I will discuss KDP more in the example. I have also located at least one other printer called Best Value Copy. They are an online printing service that provides quality work at reasonable prices. However, I have not used them or any other publishing platform because KDP has proven to me that they are very capable and affordable.

In looking for a quality printer you can try your own neighborhood. For example, there is a Staples store not far from us that gives business discounts to authors using their printing services. That suggests the possibility that other office supply stores may offer the same services.

But assuming the role of publisher is more than just getting a printer. You literally take on the responsibilities of a publisher. You may have to seek your own ISBN, copyright, and other important items.

In our case, we listed ourselves with the State of Florida with a DBA (Doing Business As) name of T&R Independent Books. Because we use KDP we are able to use their ISBNs which are free, although they also sell other ISBNs for a modest price. Copyrights are free.

It is both exciting and scary. But the rewards can be awesome. For example, a self-publisher may give us anywhere from 8% to 40% royalty depending on volume of books sold. But as our own publisher the percentage jumps up to 60% and more (before costs and taxes) from the first book sold.

In addition to that, we have virtual control over every aspect. It is true that with Kindle Direct some control lies with them, but it is also true that such controls are limited.

In establishing our own publishing business, we also took on the marketing of the books.  We are now be able to use the marketing tools that we used to buy from the publisher. Now we will have the authority to market the books as we see fit without incurring exorbitant costs.

Tip: As a publisher you pay the ISBN, the copyright, and other legal fees.                  
Tip #2: Indie Publishers can get gross royalties of 60% or more. Even after taxes the profit is excellent.                  

I promised to discuss Kindle Direct Publishing and here we go.

When my wife first expressed the desire to start writing her own novels it fitted right in with the idea of T&R Independent Books. So, we immediately began researching what the costs would be to publish.

We searched the internet for both local and online printers. Eventually we settled on KDP because of three primary factors:

  1. We would retain ownership of all rights.
  2. Costs were reasonable.
  3. KDP would provide us worldwide marketing (distribution).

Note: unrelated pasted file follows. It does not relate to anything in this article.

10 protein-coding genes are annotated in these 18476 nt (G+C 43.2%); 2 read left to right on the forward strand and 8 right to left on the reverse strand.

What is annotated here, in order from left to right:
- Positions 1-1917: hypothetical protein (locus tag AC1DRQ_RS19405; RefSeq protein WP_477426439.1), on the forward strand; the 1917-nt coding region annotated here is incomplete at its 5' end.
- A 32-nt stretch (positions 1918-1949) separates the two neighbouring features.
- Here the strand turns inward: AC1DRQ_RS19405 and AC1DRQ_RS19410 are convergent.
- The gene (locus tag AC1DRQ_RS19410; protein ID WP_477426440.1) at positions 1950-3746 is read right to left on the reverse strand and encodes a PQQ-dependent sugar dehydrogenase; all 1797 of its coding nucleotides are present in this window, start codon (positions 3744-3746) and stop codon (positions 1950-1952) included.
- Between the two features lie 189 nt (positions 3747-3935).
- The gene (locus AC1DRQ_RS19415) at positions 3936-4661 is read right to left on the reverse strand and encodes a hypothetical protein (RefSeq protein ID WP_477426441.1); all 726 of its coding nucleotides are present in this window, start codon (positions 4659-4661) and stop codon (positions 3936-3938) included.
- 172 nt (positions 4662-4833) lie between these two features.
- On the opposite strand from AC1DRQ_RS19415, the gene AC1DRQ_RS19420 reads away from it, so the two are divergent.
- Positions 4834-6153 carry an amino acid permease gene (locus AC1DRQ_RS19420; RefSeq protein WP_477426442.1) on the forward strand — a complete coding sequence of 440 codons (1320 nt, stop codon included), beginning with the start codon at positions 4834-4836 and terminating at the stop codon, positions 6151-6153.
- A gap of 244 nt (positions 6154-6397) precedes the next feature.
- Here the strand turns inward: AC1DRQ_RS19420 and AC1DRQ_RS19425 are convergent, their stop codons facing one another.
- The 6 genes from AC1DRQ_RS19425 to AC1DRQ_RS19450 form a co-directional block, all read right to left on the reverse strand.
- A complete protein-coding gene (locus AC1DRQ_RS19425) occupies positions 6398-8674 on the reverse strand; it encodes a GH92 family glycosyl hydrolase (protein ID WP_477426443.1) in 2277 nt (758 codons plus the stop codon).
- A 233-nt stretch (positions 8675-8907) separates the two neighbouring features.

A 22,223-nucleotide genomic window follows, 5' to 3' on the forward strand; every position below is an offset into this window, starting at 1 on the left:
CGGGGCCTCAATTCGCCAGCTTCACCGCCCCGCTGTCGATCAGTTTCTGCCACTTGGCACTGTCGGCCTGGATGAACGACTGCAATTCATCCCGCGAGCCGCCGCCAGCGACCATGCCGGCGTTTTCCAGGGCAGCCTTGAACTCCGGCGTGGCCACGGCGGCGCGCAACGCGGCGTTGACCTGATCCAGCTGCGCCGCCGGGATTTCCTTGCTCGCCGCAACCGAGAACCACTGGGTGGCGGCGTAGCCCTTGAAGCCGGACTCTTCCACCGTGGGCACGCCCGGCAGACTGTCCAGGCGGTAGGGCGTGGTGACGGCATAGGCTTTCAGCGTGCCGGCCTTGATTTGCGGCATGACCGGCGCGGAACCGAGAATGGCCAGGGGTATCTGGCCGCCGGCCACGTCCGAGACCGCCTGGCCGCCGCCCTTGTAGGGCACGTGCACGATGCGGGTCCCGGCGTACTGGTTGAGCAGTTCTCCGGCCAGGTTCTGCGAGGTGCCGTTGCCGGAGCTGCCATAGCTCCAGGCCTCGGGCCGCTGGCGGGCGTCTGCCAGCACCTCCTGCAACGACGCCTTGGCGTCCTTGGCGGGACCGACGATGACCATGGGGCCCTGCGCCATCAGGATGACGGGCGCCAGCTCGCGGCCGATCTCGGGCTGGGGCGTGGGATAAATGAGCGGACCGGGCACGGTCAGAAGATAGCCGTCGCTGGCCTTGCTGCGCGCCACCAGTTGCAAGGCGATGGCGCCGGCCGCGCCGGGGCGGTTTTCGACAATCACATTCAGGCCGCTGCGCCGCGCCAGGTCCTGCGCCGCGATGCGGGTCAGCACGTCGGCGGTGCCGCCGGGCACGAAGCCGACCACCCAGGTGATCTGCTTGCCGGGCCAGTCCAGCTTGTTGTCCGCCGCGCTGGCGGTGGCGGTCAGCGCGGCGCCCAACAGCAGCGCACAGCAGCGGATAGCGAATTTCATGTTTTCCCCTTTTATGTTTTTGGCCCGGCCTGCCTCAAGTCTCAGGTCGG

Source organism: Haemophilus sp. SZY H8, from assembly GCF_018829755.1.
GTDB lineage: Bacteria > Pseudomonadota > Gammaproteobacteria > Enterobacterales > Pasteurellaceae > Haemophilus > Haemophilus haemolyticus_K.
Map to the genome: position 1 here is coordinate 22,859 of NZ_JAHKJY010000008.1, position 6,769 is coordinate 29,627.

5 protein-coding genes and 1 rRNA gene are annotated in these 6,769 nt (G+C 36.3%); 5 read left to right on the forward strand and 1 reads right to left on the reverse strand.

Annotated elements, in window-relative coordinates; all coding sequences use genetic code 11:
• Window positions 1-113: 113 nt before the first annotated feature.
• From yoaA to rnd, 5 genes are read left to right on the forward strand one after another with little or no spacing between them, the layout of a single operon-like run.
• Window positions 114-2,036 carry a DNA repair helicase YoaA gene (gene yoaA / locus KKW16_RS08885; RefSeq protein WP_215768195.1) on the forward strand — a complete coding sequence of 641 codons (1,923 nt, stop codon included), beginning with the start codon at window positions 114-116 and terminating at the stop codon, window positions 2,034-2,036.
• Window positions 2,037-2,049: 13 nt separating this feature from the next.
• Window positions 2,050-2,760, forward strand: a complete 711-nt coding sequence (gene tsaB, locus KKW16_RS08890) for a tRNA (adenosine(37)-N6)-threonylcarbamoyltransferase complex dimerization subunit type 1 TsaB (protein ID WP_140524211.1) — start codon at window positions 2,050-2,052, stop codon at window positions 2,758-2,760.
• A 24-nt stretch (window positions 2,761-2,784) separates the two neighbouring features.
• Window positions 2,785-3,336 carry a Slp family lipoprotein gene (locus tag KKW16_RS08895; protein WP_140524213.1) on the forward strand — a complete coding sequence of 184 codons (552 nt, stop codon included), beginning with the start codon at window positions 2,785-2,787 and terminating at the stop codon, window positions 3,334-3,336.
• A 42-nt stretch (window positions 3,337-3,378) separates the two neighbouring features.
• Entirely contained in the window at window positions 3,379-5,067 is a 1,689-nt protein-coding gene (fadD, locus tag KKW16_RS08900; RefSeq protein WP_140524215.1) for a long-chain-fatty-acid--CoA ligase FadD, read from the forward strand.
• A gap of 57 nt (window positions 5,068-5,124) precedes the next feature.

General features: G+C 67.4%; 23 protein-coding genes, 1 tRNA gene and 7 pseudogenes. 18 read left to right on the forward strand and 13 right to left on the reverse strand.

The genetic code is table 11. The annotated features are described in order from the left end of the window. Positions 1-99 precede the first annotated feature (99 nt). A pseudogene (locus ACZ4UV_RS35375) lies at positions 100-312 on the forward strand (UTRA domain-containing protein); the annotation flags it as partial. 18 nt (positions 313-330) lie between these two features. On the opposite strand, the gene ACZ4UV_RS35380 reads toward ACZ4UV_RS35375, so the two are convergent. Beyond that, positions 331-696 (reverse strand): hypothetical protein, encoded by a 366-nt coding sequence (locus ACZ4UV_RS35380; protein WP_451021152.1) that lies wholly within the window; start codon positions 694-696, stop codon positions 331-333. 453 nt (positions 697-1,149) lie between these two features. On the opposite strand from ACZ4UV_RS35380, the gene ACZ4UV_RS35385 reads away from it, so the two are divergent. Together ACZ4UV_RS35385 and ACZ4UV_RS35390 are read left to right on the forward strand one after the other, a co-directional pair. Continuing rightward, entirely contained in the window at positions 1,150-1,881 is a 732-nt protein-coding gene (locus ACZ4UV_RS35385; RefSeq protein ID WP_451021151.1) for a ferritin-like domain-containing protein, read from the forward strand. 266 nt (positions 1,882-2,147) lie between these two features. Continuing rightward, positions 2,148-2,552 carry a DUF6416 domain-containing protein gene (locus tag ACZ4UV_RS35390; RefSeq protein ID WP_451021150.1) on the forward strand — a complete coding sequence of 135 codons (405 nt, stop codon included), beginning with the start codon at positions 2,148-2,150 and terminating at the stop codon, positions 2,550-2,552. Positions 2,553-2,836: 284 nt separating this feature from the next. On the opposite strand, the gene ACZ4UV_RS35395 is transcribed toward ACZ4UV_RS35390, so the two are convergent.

(At this time, we were dealing with CreateSpace but in 2018 they merged with KDP. KDP is virtually the same as CreateSpace and both owned by Amazon.)

These are career changing factors. Although we have and will do our own marketing, being in the KDP loop will expand our marketing a thousand times over!

While their imprint will be on our books, there will be no question of the identity of the real publisher which is T&R Independent Books.

In establishing T&R Independent Books we also took over what was formerly known as RFrederickRiddle’s Bookstore. But instead of marketing our books from our own website (an excellent marketing option) we closed down the store and opted to direct all potential buyers to Amazon and Kindle. We still have control over the marketing, including the tracking of sales but the customer has the familiarity of buying on Amazon. Plus KDP has powerful tracking tools!

KDP enables us to exercise several marketing options, some being free. Does this guarantee sales? Of course not. But it does give us maximum control and flexibility.

When we started out in 2014 Indie Publishing was rather new and unknown, at least to us. But now becoming your own publisher is no longer a new idea. It has the potential to change the publishing landscape in years to come.

Not only the publishing landscape, but your future. You should seriously consider this avenue. I can almost guarantee you that your book will be published sooner than traditionally, and it will cost you dramatically less. Quality is another story as it will be up to you to either do the editing or hire a professional.

Getting published doesn’t guarantee sales. But once again being an Indie Marketer involves great responsibility and great rewards. Being an In Marketer has great potential!

A note about TR Writing Services

Our costs to you are very low compared to the averages stated above. We provide editing, proofing, and publishing services under affordable plans. In addition we give each client who publishes through us their own webpage. This webpage includes the author’s picture, brief biography, book cover, and book description with links to their Amazon page. You can use this page for your own marketing efforts!

These links give you the opportunity to work on your next book rather than being over-burdened with collecting payments and shipping of the books, which also means you don’t have to maintain a stockpile of books in your living room.

For information on TR Writing Services (“we edit, proof, and publish the book within you”)  contact us at We have a Free booklet telling you about our services. And we are upfront on our prices (all are low).


ARE YOU A BOOK REVIEWER? I am always looking for book reviews. Whether it is Perished The World That Was (Book One), World of Noah and the Ark (Book Two), World of Shem (Book Three), World of Abraham (Book Four) or Death Ship (Book One), Pauline A New Home (Book Two), Task Force Hunter (Book Three), Black Death (Book Four), or Rise of I.C.E.S. (Book Five), I value your reviews.

If you would like to review any of these books contact me at with the subject line indicating that desire. An example of an appropriate subject line would be: ‘Seek to review [book Title].’ In the email make sure to indicate your email address, your name, and the choice of copy (PDF or ePub).

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R Frederick Riddle is the Editor of TR Writing Services providing help to struggling and/or new authors to write and publish their books. In addition he is the author of several books and is best known for Christian Historical and Speculative Fiction. For more information on him or his books visit his Amazon Authors Page. He is also co-founder and Vice President of T&R Independent Books where his books are featured. To reply to any blog you have the option of commenting on a blog and/or sending an email to You may also be interested in his Facebook page at RFrederickRiddlesWorld.